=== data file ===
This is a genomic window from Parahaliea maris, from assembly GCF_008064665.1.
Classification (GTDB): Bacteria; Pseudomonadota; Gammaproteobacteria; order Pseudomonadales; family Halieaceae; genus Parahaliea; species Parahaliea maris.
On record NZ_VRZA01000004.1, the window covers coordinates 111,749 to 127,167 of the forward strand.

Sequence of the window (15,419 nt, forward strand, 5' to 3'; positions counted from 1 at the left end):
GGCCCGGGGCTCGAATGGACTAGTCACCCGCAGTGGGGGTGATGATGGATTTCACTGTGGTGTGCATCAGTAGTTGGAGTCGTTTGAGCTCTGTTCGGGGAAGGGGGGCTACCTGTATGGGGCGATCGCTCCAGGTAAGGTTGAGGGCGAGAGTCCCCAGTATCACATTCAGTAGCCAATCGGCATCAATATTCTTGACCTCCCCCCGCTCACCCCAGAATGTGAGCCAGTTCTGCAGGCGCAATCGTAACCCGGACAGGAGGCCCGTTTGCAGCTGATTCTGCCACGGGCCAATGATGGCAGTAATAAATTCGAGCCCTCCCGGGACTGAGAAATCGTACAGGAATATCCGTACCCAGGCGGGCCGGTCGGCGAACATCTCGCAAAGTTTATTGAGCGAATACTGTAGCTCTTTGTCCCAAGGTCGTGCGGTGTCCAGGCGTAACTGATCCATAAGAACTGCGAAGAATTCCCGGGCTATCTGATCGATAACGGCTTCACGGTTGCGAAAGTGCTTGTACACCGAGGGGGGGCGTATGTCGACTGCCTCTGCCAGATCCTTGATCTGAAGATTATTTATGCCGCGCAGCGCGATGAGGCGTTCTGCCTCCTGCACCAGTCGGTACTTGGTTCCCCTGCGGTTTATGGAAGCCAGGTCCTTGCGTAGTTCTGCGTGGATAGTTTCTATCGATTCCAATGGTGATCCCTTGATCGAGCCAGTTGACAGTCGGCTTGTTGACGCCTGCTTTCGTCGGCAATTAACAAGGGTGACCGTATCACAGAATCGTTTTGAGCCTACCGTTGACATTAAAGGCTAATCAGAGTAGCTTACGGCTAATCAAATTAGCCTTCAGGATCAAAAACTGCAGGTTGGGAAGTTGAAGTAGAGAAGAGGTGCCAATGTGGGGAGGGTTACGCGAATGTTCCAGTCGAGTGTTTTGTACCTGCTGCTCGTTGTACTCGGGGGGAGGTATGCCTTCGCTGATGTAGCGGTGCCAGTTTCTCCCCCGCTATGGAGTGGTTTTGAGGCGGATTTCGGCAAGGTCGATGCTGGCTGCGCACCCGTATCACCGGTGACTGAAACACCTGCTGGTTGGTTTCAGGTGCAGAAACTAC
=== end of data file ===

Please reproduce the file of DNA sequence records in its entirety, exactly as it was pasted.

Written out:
This is a genomic window from Parahaliea maris, from assembly GCF_008064665.1.
Classification (GTDB): Bacteria; Pseudomonadota; Gammaproteobacteria; order Pseudomonadales; family Halieaceae; genus Parahaliea; species Parahaliea maris.
On record NZ_VRZA01000004.1, the window covers coordinates 111,749 to 127,167 of the forward strand.

Sequence of the window (15,419 nt, forward strand, 5' to 3'; positions counted from 1 at the left end):
GGCCCGGGGCTCGAATGGACTAGTCACCCGCAGTGGGGGTGATGATGGATTTCACTGTGGTGTGCATCAGTAGTTGGAGTCGTTTGAGCTCTGTTCGGGGAAGGGGGGCTACCTGTATGGGGCGATCGCTCCAGGTAAGGTTGAGGGCGAGAGTCCCCAGTATCACATTCAGTAGCCAATCGGCATCAATATTCTTGACCTCCCCCCGCTCACCCCAGAATGTGAGCCAGTTCTGCAGGCGCAATCGTAACCCGGACAGGAGGCCCGTTTGCAGCTGATTCTGCCACGGGCCAATGATGGCAGTAATAAATTCGAGCCCTCCCGGGACTGAGAAATCGTACAGGAATATCCGTACCCAGGCGGGCCGGTCGGCGAACATCTCGCAAAGTTTATTGAGCGAATACTGTAGCTCTTTGTCCCAAGGTCGTGCGGTGTCCAGGCGTAACTGATCCATAAGAACTGCGAAGAATTCCCGGGCTATCTGATCGATAACGGCTTCACGGTTGCGAAAGTGCTTGTACACCGAGGGGGGGCGTATGTCGACTGCCTCTGCCAGATCCTTGATCTGAAGATTATTTATGCCGCGCAGCGCGATGAGGCGTTCTGCCTCCTGCACCAGTCGGTACTTGGTTCCCCTGCGGTTTATGGAAGCCAGGTCCTTGCGTAGTTCTGCGTGGATAGTTTCTATCGATTCCAATGGTGATCCCTTGATCGAGCCAGTTGACAGTCGGCTTGTTGACGCCTGCTTTCGTCGGCAATTAACAAGGGTGACCGTATCACAGAATCGTTTTGAGCCTACCGTTGACATTAAAGGCTAATCAGAGTAGCTTACGGCTAATCAAATTAGCCTTCAGGATCAAAAACTGCAGGTTGGGAAGTTGAAGTAGAGAAGAGGTGCCAATGTGGGGAGGGTTACGCGAATGTTCCAGTCGAGTGTTTTGTACCTGCTGCTCGTTGTACTCGGGGGGAGGTATGCCTTCGCTGATGTAGCGGTGCCAGTTTCTCCCCCGCTATGGAGTGGTTTTGAGGCGGATTTCGGCAAGGTCGATGCTGGCTGCGCACCCGTATCACCGGTGACTGAAACACCTGCTGGTTGGTTTCAGGTGCAGAAACTAC